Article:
For really cold frosty nights in winter time, I have another very light summer-weight bag that I put inside my regular bag. The two layers are far more effective than just one heavier bag. Ideal is something like the 'Roman Palm Gone Bush'
It weighs only 0.9kg and fits in the palm of your hand. It's also very good for those warm summer nights when your regular bag is too warm, and it has a mosquito net for those summer pests. I carry it in my aircraft all the time just in case I get stranded somewhere overnight.
As a minimum I use my track suit as pyjamas, and if the night is cold enough, then thermal underwear as well. The track suit is the type with two layers of light fabric rather than the thick fleecy ones – lighter and easier to pack away and quicker drying. Then when I get up in the morning to stir up the fire, I'm already dressed enough to be comfortable, without having to get into cold clothes. If it's a really freezing cold night then I'll wear everything (except jeans, they're just too uncomfortable), including flying jacket and ski pants, not forgetting a couple of pairs of dry wool socks and a beany on my head.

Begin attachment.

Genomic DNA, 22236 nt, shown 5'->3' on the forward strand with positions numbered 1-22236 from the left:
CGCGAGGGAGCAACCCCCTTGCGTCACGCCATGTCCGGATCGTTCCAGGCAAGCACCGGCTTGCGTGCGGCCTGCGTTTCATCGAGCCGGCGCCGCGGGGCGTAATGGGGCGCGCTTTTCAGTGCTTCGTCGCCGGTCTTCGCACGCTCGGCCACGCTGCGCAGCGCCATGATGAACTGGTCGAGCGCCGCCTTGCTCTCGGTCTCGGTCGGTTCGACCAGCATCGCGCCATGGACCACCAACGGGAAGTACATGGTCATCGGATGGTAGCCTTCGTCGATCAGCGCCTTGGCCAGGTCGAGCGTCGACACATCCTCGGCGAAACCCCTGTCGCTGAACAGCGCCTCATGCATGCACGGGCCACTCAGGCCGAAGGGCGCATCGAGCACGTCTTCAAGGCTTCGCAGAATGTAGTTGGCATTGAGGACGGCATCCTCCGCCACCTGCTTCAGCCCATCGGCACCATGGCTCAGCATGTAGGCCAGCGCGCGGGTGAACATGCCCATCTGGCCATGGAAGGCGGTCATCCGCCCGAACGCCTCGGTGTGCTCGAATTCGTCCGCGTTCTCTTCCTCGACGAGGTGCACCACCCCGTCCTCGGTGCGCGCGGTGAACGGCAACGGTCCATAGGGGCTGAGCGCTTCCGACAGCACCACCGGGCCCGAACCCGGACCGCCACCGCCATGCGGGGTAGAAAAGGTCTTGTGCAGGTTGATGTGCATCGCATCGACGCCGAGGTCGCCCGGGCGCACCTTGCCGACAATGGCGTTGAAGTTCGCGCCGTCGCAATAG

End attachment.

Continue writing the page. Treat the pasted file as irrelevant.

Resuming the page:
With all these options I’ve been comfortable everywhere from the tropics to the frosty high plains.
The next essential for light-weight camping is a 'space blanket' (that may be a trademark name, but I'll use it anyhow). If your sleeping bag isn’t warm enough, then lie on part of the space blanket with the rest loosely draped around your back, but leave one side open to reduce condensation – makes an amazing difference to warmth! It's also an essential part of any survival kit so I have a couple of space blankets permanently in my aircraft, even for local flights.
So what do all those combinations add up to?
The ski pants, track suit, 2 sweaters, 5 pairs wool socks, and thermal underwear – weigh 3 kg. (The flying jacket is so much a part of me that I consider it as part of my personal weight.) The sleeping bag, small pillow, mattress, and space blanket adds another 3 kg, and the tent is 2 kg.
That's 9 kg (20lb) – not too bad for a kit that's sufficient for flying and camping in just about any weather, and in good comfort.